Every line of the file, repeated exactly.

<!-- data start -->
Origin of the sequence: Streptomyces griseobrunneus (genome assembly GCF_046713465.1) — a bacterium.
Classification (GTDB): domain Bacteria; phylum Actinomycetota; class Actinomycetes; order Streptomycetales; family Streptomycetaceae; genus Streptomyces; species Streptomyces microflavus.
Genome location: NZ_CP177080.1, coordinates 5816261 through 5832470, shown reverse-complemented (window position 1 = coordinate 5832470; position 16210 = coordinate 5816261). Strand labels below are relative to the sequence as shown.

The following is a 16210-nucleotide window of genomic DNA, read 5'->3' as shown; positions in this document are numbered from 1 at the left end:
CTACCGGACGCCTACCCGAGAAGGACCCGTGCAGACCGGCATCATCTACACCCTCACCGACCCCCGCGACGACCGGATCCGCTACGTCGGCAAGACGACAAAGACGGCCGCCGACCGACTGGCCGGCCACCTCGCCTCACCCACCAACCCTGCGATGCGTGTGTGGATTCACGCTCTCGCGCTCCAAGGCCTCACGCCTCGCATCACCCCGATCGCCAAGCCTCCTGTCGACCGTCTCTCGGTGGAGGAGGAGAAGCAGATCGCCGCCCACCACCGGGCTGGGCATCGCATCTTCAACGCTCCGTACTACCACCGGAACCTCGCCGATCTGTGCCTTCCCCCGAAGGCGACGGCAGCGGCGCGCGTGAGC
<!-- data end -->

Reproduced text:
Origin of the sequence: Streptomyces griseobrunneus (genome assembly GCF_046713465.1) — a bacterium.
Classification (GTDB): domain Bacteria; phylum Actinomycetota; class Actinomycetes; order Streptomycetales; family Streptomycetaceae; genus Streptomyces; species Streptomyces microflavus.
Genome location: NZ_CP177080.1, coordinates 5816261 through 5832470, shown reverse-complemented (window position 1 = coordinate 5832470; position 16210 = coordinate 5816261). Strand labels below are relative to the sequence as shown.

The following is a 16210-nucleotide window of genomic DNA, read 5'->3' as shown; positions in this document are numbered from 1 at the left end:
CTACCGGACGCCTACCCGAGAAGGACCCGTGCAGACCGGCATCATCTACACCCTCACCGACCCCCGCGACGACCGGATCCGCTACGTCGGCAAGACGACAAAGACGGCCGCCGACCGACTGGCCGGCCACCTCGCCTCACCCACCAACCCTGCGATGCGTGTGTGGATTCACGCTCTCGCGCTCCAAGGCCTCACGCCTCGCATCACCCCGATCGCCAAGCCTCCTGTCGACCGTCTCTCGGTGGAGGAGGAGAAGCAGATCGCCGCCCACCACCGGGCTGGGCATCGCATCTTCAACGCTCCGTACTACCACCGGAACCTCGCCGATCTGTGCCTTCCCCCGAAGGCGACGGCAGCGGCGCGCGTGAGC